I had an interesting conversation a few weeks ago about the logic behind managing a project. As an experienced PM, I am no longer been naive to the fact that everything that is supposed to happen is going to happen in a project no matter how logical it is. I have had meeting minutes with team members stating the tasks that they were going to complete, sent out the minutes, posted their tasks to the project planned with them assigned, I’ve had them tell me they were working on those tasks that they read back to me and yet when it was time to deliver their exact words were, “I didn’t know that I had to do that!”. I’m sure that many of you reading this article can attest to these kind of team members.
The fact is, what is considered logical or common sense in project management is not always so. To avoid the drowning roadblocks that can come up in a project, you must look at and document your lessons learned. The importance of lessons learned is to take note of common risks that may happen within a project if it’s with team members, the tool, the testing, communication, and so on. As a project manager, it must be a well-document part of your job. You should even self-critique and allow your team to critique you after a project is completed.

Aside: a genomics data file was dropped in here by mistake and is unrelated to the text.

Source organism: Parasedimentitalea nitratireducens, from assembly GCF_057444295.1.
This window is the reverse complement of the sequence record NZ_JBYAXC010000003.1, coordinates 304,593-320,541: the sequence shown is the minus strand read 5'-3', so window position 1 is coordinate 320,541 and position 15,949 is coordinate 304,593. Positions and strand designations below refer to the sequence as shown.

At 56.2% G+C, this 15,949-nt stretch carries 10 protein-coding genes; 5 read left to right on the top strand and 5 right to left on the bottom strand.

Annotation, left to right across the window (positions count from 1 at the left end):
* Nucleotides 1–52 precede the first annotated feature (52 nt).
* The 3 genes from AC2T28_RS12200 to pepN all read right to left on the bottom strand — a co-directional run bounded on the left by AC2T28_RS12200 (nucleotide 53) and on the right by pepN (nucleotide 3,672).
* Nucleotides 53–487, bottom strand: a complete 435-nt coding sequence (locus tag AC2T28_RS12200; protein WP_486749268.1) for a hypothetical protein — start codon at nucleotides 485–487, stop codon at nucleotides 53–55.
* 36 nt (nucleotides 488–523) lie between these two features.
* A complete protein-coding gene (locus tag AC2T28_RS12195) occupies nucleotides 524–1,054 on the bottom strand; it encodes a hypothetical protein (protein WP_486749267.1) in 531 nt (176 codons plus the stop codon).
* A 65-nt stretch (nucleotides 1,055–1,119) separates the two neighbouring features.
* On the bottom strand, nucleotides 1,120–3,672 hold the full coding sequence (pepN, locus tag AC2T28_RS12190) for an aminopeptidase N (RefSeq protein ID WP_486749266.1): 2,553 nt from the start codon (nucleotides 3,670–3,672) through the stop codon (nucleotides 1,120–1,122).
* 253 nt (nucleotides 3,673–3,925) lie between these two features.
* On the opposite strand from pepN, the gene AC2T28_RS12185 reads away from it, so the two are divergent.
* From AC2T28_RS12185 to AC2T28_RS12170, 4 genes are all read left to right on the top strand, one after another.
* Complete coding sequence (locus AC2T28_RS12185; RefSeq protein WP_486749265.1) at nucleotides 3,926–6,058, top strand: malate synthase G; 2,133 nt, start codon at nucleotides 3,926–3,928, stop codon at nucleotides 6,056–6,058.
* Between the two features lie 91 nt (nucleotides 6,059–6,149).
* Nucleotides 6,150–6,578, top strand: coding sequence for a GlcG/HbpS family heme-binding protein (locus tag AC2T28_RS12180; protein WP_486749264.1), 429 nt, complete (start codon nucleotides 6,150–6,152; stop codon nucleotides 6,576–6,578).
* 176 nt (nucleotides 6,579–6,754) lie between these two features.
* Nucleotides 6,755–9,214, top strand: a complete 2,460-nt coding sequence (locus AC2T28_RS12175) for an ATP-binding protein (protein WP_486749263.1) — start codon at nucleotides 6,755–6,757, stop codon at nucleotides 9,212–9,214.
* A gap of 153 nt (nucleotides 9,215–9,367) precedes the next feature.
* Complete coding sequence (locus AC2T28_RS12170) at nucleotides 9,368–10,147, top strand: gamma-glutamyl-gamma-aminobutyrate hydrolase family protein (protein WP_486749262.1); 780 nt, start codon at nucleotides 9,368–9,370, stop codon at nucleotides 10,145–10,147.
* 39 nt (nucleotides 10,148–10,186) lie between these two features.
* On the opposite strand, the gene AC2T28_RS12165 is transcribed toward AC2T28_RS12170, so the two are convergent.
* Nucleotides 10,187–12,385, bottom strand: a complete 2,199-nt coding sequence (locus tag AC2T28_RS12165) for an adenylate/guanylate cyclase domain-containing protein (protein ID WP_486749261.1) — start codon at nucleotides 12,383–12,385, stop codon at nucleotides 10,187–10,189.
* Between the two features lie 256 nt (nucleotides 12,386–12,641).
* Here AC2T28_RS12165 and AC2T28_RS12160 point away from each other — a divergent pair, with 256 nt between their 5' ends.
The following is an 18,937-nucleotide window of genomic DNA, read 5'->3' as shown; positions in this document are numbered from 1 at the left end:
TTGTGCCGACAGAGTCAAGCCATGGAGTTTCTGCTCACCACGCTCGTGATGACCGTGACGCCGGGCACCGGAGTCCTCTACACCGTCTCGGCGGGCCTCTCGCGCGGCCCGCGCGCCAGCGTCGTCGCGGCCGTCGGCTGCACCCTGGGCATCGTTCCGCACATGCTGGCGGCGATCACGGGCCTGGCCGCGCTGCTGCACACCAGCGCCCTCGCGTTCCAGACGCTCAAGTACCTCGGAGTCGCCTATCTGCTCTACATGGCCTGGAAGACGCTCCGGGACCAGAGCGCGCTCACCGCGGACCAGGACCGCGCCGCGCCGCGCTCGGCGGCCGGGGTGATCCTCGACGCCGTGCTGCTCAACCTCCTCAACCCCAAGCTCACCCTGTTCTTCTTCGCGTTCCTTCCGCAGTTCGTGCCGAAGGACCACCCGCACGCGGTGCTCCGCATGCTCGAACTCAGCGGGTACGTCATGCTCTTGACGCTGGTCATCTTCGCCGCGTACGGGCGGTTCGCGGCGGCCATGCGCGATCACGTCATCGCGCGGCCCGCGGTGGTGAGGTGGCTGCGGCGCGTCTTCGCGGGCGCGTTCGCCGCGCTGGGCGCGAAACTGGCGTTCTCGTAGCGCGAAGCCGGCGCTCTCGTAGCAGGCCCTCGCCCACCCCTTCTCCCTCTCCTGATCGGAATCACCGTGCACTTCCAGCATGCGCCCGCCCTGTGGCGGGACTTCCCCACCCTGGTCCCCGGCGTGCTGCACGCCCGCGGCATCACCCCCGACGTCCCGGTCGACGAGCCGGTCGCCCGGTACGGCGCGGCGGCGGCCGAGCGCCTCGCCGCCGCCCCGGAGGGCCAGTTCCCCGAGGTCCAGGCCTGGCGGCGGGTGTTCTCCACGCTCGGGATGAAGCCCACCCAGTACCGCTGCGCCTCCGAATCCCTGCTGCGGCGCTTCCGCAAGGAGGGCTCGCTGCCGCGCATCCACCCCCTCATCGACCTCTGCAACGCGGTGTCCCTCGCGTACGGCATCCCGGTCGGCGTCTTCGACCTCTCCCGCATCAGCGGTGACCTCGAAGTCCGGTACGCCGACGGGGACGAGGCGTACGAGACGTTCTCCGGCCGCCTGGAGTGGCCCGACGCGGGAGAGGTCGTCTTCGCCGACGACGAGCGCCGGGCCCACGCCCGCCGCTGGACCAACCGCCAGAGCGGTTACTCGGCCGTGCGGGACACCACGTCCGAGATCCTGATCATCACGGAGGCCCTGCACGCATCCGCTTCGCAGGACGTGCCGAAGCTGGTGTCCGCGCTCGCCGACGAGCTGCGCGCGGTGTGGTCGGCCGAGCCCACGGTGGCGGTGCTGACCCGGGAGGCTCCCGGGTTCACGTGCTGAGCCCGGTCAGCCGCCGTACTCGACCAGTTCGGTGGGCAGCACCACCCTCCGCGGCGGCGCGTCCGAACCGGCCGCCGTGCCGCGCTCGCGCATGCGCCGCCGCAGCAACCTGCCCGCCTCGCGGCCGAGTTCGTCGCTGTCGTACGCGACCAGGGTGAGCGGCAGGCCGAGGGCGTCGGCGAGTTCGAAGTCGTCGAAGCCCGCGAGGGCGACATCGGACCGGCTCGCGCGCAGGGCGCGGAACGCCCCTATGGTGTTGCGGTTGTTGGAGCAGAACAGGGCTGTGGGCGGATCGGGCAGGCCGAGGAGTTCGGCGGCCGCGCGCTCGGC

On the flip side, a project manager should review any lessons learned documents prior to starting their project. Read lessons learned from projects with the same applications, team members, and even stakeholder. This will help you to gauge risk within your timeline. If you are going to work with a team member that you never dealt with before, you may want to look into their contributions, how well they performed, etc. In previous projects. This lets you understand not only the risk involved with working with that person but it should also give you insight on how to effectively manage that person.
Many people skip out of completing the lessons learned part of their project, but this is a key part of project management and risk management that is undervalued. Don’t rely on what is logical…you’ll never win that battle. When it comes to logic vs. Lessons learned, lessons learned wins almost every single time. The next time you close a project, don’t forget your lessons learned document.